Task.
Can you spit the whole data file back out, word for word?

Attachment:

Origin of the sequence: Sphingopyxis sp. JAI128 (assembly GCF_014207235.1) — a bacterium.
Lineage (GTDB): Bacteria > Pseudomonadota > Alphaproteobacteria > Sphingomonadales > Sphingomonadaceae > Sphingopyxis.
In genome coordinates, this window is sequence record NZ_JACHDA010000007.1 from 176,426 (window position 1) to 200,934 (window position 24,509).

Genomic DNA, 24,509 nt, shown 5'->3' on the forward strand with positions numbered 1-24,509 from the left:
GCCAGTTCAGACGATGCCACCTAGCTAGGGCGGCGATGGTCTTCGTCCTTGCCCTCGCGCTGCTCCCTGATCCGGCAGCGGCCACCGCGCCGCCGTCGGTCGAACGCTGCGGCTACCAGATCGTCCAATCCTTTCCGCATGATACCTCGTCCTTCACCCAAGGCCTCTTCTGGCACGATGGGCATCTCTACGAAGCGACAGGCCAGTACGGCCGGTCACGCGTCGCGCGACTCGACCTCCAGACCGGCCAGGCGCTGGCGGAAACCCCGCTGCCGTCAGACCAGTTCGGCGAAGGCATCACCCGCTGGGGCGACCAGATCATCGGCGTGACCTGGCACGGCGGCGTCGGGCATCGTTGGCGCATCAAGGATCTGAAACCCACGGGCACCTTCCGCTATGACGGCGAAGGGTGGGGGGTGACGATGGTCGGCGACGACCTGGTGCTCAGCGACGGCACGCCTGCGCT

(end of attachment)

Origin of the sequence: Sphingopyxis sp. JAI128 (assembly GCF_014207235.1) — a bacterium.
Lineage (GTDB): Bacteria > Pseudomonadota > Alphaproteobacteria > Sphingomonadales > Sphingomonadaceae > Sphingopyxis.
In genome coordinates, this window is sequence record NZ_JACHDA010000007.1 from 176,426 (window position 1) to 200,934 (window position 24,509).

Genomic DNA, 24,509 nt, shown 5'->3' on the forward strand with positions numbered 1-24,509 from the left:
GCCAGTTCAGACGATGCCACCTAGCTAGGGCGGCGATGGTCTTCGTCCTTGCCCTCGCGCTGCTCCCTGATCCGGCAGCGGCCACCGCGCCGCCGTCGGTCGAACGCTGCGGCTACCAGATCGTCCAATCCTTTCCGCATGATACCTCGTCCTTCACCCAAGGCCTCTTCTGGCACGATGGGCATCTCTACGAAGCGACAGGCCAGTACGGCCGGTCACGCGTCGCGCGACTCGACCTCCAGACCGGCCAGGCGCTGGCGGAAACCCCGCTGCCGTCAGACCAGTTCGGCGAAGGCATCACCCGCTGGGGCGACCAGATCATCGGCGTGACCTGGCACGGCGGCGTCGGGCATCGTTGGCGCATCAAGGATCTGAAACCCACGGGCACCTTCCGCTATGACGGCGAAGGGTGGGGGGTGACGATGGTCGGCGACGACCTGGTGCTCAGCGACGGCACGCCTGCGCT